The court further finds that the pending litigation threatens to impair the Proposed Intervenors' interest in having their needs considered before the Amended Proposed Consent Decree is approved. In Olmstead, the Supreme Court recognized that the needs of individuals with mental disabilities are often in conflict. Olmstead, 527 U.S. at 597. The balance set forth by the Olmstead Court implicitly acknowledges that the needs of one group can be threatened by the needs of another. In this case, the claims in the Second Amended Complaint address only the needs of the Named Plaintiffs and others who similarly desire community-based services. The Amended Proposed Consent Decree requires that the State Defendants "implement sufficient measures . . . to provide Community-Based Settings and Community-Based Services pursuant to the Decree" (Decree ¶ 4), but does not include any specific mention of the Proposed Intervenors' need for State resources. Moreover, the Amended Proposed Consent Decree is slated to remain in effect "for at least nine (9) years." (Decree ¶ 45.) If the needs of the Proposed Intervenors are not considered before the Amended Proposed Consent Decree is approved, the Proposed Intervenors' future ability to have their needs considered in balance with the State's obligations to other individuals with mental disabilities would be significantly impaired "as a practical matter." Fed. R. Civ. P. 24(a)(2).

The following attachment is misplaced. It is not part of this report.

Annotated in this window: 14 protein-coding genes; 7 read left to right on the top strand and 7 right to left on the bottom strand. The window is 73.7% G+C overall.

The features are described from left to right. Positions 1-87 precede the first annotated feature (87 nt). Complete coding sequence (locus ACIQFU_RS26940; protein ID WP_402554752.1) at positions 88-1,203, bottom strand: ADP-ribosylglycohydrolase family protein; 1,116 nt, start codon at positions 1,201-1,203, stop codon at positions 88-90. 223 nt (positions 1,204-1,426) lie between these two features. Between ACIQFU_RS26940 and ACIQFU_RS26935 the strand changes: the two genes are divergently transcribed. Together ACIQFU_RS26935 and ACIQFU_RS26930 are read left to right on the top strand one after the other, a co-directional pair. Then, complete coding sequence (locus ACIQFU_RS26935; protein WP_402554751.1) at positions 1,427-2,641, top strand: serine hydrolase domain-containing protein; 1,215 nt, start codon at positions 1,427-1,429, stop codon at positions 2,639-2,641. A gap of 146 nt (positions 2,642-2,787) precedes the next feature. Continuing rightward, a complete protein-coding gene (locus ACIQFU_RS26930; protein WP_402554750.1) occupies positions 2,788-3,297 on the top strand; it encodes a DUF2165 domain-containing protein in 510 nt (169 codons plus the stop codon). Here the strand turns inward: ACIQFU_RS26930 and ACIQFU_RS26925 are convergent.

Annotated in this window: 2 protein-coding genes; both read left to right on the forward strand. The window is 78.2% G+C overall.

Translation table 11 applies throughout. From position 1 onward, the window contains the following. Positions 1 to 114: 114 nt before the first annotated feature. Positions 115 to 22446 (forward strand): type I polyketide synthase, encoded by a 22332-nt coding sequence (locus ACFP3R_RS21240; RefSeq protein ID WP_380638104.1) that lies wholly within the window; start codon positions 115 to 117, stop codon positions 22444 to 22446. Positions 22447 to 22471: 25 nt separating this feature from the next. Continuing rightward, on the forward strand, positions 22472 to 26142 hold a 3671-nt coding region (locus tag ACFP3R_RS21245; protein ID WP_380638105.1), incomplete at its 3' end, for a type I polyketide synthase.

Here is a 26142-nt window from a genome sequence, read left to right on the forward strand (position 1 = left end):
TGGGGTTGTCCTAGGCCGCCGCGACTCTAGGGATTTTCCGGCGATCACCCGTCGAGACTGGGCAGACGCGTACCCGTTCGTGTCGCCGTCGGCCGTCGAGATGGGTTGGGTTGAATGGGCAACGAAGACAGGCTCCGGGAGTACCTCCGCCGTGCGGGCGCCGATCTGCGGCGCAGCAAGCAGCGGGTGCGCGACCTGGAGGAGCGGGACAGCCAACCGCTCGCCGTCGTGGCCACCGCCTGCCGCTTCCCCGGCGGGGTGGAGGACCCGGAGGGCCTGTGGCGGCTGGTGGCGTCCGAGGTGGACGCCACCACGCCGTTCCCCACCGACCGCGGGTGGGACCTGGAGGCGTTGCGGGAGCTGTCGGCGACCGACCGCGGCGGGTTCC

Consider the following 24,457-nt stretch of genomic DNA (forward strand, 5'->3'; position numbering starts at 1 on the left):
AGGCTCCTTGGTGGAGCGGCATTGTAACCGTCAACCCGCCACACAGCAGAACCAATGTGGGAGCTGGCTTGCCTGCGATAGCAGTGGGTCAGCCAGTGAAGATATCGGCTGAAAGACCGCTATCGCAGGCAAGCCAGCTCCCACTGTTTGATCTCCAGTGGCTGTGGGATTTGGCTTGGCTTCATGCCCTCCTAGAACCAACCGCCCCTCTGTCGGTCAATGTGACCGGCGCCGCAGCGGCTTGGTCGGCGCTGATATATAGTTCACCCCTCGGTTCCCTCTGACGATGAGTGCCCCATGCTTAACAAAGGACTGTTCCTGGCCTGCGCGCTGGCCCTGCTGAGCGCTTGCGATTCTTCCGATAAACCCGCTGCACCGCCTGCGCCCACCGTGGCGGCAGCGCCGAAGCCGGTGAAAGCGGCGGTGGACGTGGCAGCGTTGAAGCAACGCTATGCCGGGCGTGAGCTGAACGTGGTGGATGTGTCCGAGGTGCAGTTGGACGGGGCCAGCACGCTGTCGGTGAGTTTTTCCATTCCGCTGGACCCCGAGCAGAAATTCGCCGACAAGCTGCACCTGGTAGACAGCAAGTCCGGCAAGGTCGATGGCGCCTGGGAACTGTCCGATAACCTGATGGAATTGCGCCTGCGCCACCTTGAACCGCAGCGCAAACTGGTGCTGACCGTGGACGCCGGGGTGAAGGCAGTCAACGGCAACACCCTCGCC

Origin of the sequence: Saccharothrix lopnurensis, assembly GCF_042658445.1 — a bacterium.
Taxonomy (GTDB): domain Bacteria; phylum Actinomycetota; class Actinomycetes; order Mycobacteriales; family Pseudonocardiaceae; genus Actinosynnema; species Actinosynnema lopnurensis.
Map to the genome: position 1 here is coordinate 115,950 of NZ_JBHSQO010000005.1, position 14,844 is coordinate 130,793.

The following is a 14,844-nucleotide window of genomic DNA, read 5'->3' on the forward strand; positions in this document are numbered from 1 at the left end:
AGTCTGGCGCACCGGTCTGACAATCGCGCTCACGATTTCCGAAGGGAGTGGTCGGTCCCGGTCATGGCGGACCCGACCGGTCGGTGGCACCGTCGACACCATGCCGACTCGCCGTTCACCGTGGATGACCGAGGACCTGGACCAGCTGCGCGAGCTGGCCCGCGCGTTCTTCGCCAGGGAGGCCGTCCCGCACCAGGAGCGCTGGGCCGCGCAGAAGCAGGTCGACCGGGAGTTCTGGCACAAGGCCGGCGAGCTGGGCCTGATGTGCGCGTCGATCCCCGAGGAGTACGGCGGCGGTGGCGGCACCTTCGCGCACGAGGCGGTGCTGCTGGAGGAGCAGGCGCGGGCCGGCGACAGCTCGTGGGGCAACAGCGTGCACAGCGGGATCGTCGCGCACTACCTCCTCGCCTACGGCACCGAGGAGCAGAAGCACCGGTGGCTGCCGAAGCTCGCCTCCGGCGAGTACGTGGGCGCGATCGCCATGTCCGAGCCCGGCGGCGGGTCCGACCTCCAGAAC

Finally, the court finds that the Proposed Intervenors' interest is not adequately represented by the existing parties. It is uncontested that the Named Plaintiffs do not represent the Proposed Intervenors' interest. This leaves to the State Defendants the task of representing the Proposed Intervenors' interest in this litigation. As representatives of "governmental bod[ies] charged by law with protecting the interests of the [P]roposed [I]ntervenors," the State Defendants are "presumed to adequately represent [the Proposed Intervenors'] interests unless there is a showing of gross negligence or bad faith." Ligas, 478 F.3d at 774. In other words, "'more is needed than a presumption of inadequacy based on the diversity' of the State Defendants' interests." (Dkt. No. 60 ("12/22/05 ...